Bob Kinnaird. China FTA ‘labour mobility’ fight looms

Current Affairs

The ALP National Conference at end-July will likely have before it an urgency motion demanding changes to the foreign worker provisions in the China FTA as a condition for supporting the agreement, according to The Australian (‘Change or block unjust trade deals, MPs told’, 26 June 2015).

Driving the move is a cross-factional group of eight unions concerned about the impact on Australian workers of FTA provisions mandating easier access to Chinese 457 visa workers, in some cases unrestricted access.

On top of that, it has now emerged that an FTA side-letter removes mandatory skills assessments for Chinese 457 workers in ten trades including electricians and the main construction trades. This directly contradicts Abbott government assurances in November 2014 that Australia had committed only to ‘improving access to skills assessments” in the China FTA.

Opposition Leader Bill Shorten wants Parliament to scrutinise the FTA and “the government to come clean on potential downside for Australian jobs and Australian safety and labour standards” (‘Union trying to cause a diversion: Robb’, The Daily Telegraph 29 June 2015).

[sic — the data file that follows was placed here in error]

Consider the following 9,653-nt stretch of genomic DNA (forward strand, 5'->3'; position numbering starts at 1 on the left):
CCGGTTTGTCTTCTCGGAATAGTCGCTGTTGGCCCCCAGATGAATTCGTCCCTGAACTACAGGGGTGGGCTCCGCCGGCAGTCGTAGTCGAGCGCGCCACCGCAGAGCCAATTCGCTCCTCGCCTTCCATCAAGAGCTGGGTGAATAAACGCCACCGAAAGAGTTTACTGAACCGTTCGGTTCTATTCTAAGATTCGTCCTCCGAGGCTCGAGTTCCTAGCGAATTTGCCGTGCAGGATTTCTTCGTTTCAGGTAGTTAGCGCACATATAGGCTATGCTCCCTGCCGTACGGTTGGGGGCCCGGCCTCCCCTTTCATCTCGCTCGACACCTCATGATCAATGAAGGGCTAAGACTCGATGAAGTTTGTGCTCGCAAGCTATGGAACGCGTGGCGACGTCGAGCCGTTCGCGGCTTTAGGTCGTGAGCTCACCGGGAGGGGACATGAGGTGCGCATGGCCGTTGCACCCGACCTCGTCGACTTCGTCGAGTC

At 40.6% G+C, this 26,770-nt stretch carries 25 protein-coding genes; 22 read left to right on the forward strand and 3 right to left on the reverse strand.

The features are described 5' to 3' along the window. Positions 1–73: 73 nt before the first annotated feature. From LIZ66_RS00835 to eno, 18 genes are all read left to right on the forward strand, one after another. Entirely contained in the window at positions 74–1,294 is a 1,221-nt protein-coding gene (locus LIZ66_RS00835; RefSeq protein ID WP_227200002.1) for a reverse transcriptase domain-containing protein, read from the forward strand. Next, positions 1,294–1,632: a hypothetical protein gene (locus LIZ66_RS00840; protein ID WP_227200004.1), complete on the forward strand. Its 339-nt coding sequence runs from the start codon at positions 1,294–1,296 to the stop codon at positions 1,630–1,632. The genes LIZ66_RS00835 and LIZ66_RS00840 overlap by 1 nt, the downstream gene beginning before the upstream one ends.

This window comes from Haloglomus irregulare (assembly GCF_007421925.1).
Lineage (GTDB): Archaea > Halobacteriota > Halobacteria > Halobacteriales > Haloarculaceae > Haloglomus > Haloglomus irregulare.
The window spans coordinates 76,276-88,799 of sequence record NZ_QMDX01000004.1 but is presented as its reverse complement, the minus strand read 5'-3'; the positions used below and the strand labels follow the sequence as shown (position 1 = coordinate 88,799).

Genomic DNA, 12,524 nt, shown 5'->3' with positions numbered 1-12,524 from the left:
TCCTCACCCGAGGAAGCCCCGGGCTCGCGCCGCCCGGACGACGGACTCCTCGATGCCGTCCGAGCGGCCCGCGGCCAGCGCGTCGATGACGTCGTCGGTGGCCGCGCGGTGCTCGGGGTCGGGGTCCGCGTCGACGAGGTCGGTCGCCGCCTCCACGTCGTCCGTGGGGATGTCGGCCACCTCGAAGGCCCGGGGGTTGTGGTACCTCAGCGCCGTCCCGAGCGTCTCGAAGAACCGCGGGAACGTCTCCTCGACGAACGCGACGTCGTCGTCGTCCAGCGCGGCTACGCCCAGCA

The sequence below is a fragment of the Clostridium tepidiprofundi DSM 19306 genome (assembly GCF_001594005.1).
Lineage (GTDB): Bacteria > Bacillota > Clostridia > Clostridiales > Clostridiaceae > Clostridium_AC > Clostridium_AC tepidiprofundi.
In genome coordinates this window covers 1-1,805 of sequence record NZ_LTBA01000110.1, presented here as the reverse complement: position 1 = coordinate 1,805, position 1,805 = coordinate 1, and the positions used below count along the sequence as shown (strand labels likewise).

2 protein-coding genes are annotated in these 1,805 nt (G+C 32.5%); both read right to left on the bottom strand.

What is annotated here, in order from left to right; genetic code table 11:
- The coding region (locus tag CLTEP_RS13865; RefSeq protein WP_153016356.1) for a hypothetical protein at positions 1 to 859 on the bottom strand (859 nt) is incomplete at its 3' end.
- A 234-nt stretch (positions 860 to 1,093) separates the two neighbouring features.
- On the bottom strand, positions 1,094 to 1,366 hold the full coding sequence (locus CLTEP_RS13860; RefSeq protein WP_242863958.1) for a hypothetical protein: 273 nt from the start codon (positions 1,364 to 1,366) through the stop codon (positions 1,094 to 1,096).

Trade Minister Andrew Robb has said the government would not change the provisions in the deal “one wit” (sic) – presumably The Daily Telegraph meant ‘whit’. He was sure that unions opposing the deal ‘don’t understand’ the China agreement.

The unions increasingly understand what the China FTA labour mobility provisions actually mean for Australian workers, blue-collar and white-collar alike, but no thanks to Mr Robb. Instead of explaining and justifying these momentous provisions, Mr Robb and other Coalition Ministers have done everything to conceal the truth from the Australian community.

Immigration Minister Dutton or Assistant Immigration Minister Cash issued three media releases on the China FTA between 17 June when the deal was signed and 26 June – ‘New pilot visa to boost Australian tourism’, ‘New visa measures generate international buzz’ and ‘Minister Cash to visit China’.

In none of these statements do the Immigration Ministers even mention the momentous immigration concessions by Australia in the China FTA or their broader implications. The 457 visa program does not rate a mention, let alone that the China FTA removes the ability of all future Australian governments and Parliaments to apply labour market testing to all Chinese citizens in the standard 457 program.

Nor do the Ministers bother to even mention two other unprecedented immigration concessions by Australia in an FTA, or even outside an FTA: the ‘Infrastructure Facilitation Arrangements’ (IFAs) agreement with China allowing concessional 457 visas for skilled and semi-skilled Chinese workers, and the non- reciprocal ‘Work and Holiday’ visa agreement that provides ‘up to 5,000’ 462 visas each year for young Chinese to live and work in Australia for a year (extendable) with no reciprocal visa arrangement allowing any young Australians to visit and work in China, let alone 5,000.